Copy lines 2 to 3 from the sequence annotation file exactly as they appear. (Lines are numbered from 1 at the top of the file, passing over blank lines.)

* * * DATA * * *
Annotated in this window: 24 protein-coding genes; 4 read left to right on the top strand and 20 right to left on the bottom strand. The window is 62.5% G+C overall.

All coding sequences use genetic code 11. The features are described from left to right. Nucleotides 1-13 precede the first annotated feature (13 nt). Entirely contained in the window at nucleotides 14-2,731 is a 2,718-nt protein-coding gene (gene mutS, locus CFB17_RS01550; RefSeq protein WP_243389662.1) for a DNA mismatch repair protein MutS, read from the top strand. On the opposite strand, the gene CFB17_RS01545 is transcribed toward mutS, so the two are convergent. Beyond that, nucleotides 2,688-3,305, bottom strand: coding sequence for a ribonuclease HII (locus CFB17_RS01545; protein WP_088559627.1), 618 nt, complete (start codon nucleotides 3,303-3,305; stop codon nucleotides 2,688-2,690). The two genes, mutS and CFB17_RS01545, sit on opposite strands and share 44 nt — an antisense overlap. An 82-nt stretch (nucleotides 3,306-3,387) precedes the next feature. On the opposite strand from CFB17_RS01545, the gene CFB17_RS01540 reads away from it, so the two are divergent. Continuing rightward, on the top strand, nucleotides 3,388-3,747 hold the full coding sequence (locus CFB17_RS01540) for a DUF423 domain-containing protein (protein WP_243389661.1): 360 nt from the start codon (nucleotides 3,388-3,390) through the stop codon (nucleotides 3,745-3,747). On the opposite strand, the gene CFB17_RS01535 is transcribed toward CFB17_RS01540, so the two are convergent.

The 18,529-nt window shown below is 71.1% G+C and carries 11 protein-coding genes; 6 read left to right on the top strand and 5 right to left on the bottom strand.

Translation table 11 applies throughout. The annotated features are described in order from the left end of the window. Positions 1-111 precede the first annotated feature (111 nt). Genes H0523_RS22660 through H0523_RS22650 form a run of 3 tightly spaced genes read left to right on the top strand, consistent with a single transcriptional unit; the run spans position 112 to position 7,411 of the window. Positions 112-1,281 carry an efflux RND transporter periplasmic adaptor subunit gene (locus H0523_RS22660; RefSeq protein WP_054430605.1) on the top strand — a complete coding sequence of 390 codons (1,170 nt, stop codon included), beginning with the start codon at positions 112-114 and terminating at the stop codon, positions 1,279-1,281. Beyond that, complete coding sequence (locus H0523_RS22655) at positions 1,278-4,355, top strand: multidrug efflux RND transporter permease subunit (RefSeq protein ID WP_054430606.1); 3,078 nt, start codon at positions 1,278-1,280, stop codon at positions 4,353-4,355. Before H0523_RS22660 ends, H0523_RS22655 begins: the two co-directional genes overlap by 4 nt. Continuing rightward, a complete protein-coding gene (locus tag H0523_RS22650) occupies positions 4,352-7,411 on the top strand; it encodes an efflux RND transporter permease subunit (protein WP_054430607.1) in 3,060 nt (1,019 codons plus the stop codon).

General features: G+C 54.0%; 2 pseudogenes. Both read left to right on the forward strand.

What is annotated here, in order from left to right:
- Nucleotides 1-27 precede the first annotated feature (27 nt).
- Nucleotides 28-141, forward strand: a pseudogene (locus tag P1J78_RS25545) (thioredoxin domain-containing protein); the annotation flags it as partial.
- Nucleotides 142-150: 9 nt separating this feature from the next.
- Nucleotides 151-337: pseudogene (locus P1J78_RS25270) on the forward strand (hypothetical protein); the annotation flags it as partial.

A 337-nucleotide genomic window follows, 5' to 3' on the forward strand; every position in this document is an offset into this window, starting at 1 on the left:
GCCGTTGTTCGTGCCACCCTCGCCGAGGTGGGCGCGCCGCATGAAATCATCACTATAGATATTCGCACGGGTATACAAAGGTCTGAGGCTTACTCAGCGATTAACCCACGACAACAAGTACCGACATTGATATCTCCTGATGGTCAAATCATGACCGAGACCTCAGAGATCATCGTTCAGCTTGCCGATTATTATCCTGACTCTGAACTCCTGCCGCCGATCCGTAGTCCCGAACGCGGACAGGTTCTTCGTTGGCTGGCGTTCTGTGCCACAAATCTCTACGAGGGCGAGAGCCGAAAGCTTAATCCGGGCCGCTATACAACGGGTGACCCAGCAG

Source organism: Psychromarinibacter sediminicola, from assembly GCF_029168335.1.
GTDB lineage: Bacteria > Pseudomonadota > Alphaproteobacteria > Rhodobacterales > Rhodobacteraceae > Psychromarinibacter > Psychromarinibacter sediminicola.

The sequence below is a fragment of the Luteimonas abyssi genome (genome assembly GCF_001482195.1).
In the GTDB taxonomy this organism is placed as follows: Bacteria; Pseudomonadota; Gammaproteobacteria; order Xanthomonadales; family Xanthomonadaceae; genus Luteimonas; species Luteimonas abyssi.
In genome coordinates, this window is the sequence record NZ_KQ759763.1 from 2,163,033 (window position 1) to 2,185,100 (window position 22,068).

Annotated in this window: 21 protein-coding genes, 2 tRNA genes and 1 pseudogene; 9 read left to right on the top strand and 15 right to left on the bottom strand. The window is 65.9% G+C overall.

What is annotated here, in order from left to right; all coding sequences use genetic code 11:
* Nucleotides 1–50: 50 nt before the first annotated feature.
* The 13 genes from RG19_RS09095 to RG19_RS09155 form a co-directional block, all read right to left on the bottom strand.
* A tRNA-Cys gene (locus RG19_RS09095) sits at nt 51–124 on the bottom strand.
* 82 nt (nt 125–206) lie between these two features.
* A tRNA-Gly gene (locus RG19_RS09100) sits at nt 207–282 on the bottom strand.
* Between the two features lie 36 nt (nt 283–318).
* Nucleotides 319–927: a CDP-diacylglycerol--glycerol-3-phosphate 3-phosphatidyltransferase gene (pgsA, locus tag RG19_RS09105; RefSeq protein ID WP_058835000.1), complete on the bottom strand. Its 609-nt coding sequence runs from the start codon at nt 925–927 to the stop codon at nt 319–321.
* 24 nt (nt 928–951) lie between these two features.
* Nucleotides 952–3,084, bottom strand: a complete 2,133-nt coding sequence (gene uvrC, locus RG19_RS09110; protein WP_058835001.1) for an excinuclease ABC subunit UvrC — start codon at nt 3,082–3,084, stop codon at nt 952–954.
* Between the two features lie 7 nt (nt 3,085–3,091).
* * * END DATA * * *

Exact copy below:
All coding sequences use genetic code 11. The features are described from left to right. Nucleotides 1-13 precede the first annotated feature (13 nt). Entirely contained in the window at nucleotides 14-2,731 is a 2,718-nt protein-coding gene (gene mutS, locus CFB17_RS01550; RefSeq protein WP_243389662.1) for a DNA mismatch repair protein MutS, read from the top strand. On the opposite strand, the gene CFB17_RS01545 is transcribed toward mutS, so the two are convergent. Beyond that, nucleotides 2,688-3,305, bottom strand: coding sequence for a ribonuclease HII (locus CFB17_RS01545; protein WP_088559627.1), 618 nt, complete (start codon nucleotides 3,303-3,305; stop codon nucleotides 2,688-2,690). The two genes, mutS and CFB17_RS01545, sit on opposite strands and share 44 nt — an antisense overlap. An 82-nt stretch (nucleotides 3,306-3,387) precedes the next feature. On the opposite strand from CFB17_RS01545, the gene CFB17_RS01540 reads away from it, so the two are divergent. Continuing rightward, on the top strand, nucleotides 3,388-3,747 hold the full coding sequence (locus CFB17_RS01540) for a DUF423 domain-containing protein (protein WP_243389661.1): 360 nt from the start codon (nucleotides 3,388-3,390) through the stop codon (nucleotides 3,745-3,747). On the opposite strand, the gene CFB17_RS01535 is transcribed toward CFB17_RS01540, so the two are convergent.

The 18,529-nt window shown below is 71.1% G+C and carries 11 protein-coding genes; 6 read left to right on the top strand and 5 right to left on the bottom strand.